Current Procedural Terminology

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By DeVry University

September 12, 2022
7 min read

Current Procedural Terminology

If you’re working in or studying medical billing and coding, then you may have already heard of current procedural terminology (CPT). The Current procedural terminology codes are one of five medical code sets used by medical billers and coders to categorize important procedural data in the United States.

Read on to find out more about what these codes are, how they’re used and how you can build your understanding of CPT codes through our undergraduate certificate programs here at DeVry:

What is Current Procedural Terminology?

Current procedural terminology, often referred to as CPT, is a set of medical codes that categorizes surgical, medical and diagnostic services. Doctors, health insurance companies and accreditation organizations use these codes when notating or collecting data about procedures and to collect data. 

Who Needs to Know Current Procedural Terminology?

Anyone who works with medical codes within the United States, like physicians or medical billers and coders, should know CPT codes. If you plan to work in medical billing and coding specifically, you will need to learn CPT codes and become familiar with how to navigate the current procedural terminology database to accurately assign codes to the various procedures that happen in your care facility. Learning CPT codes is a standard part of medical billing and coding training.

You also need a working knowledge of CPT codes to pass the Certified Professional Coder (CPC) and other certification exams within the medical billing and coding field. A knowledge of CPT may also be helpful if you’re working in hospital management or healthcare administration, as you will likely interact with some billing information.

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How Often Does Current Procedural Terminology Change?

Current procedural terminology codes are updated on an annual basis. The CPT editorial panel, made up of 21 medical professionals, meets three times a year to review applications for new codes and discuss revisions to existing ones. Approved codes then go into effect beginning January 1st of the following year.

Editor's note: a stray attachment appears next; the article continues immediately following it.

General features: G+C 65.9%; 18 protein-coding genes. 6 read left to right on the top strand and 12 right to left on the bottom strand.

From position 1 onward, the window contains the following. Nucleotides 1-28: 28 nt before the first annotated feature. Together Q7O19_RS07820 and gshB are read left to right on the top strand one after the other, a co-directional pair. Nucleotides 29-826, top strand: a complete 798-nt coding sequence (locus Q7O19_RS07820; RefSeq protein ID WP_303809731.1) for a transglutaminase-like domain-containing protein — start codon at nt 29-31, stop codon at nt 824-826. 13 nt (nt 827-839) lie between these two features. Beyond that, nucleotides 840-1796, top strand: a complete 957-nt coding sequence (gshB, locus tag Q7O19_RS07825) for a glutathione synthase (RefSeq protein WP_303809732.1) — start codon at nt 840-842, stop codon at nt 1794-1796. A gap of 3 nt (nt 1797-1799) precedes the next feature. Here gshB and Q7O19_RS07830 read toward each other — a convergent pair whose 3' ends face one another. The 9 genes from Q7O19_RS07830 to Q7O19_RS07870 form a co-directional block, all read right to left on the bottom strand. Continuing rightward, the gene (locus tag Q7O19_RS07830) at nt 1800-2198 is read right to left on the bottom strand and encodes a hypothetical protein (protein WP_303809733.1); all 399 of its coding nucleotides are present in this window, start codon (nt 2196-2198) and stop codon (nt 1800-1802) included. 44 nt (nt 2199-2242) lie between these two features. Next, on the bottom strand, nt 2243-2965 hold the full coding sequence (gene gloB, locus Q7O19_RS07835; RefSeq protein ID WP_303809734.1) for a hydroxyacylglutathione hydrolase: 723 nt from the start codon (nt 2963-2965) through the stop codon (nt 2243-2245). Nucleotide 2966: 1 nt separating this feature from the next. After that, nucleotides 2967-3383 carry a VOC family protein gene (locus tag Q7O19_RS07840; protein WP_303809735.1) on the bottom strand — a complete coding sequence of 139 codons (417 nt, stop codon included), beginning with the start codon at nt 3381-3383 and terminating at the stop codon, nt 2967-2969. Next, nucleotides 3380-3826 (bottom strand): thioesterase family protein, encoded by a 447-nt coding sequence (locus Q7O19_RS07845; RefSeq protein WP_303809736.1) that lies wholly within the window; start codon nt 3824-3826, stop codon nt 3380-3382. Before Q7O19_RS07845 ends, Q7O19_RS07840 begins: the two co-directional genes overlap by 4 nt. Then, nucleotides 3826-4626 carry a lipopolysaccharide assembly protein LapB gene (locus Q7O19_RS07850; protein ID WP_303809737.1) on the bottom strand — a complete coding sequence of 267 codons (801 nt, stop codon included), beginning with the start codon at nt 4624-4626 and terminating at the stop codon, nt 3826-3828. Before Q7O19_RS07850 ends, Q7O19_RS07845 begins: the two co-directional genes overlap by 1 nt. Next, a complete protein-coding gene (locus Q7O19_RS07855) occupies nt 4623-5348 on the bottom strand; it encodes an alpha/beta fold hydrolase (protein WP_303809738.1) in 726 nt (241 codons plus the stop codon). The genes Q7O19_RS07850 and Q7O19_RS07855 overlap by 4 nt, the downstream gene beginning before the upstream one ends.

What are the Types of CPT Codes?

As a code system, CPT codes are broken up into categories. Each category represents a different set of procedures and codes. Here’s a quick breakdown showing what each category is used for and what procedures or devices they represent:

  • Category 1: Category 1 codes correspond to procedures or services. For example, a surgical procedure would fall under Category 1. The codes within this category range from 00100 to 99499. These numeric codes are then further ordered into individual subcategories based on anatomy and procedure type.
  • Category 2: Category 2 codes are supplemental codes that are attached to a Category 1 code and are used specifically for performance measurement. These codes are alphanumeric, making it easier to attach them to existing Category 1 codes.
  • Category 3: Category 3 codes are used to represent new and emerging technologies, procedures and services. They are primarily used for data collection, assessment and procedures that do not yet meet the criteria for a Category 1 code.
  • Proprietary Laboratory Analyses (PLA) codes: PLA codes are a recent addition to the CPT codes. In a way, they are similar to Category 3 codes but are specifically for services and technologies that may belong to either a single care facility, doctor or laboratory, or that may be marketed to multiple labs that are approved by the FDA.  

Learn about Current Procedural Terminology at DeVry

Working with current procedural terminology is a regular part a medical biller and coder’s day. If you’re looking to pursue a career in this integral part of the healthcare world, our Undergraduate Certificate in Medical Billing and Coding can help. Learn more about CPT codes and other code sets, medical terminology, anatomy and insurance and reimbursement procedures from our experienced faculty. Classes start every 8 weeks.

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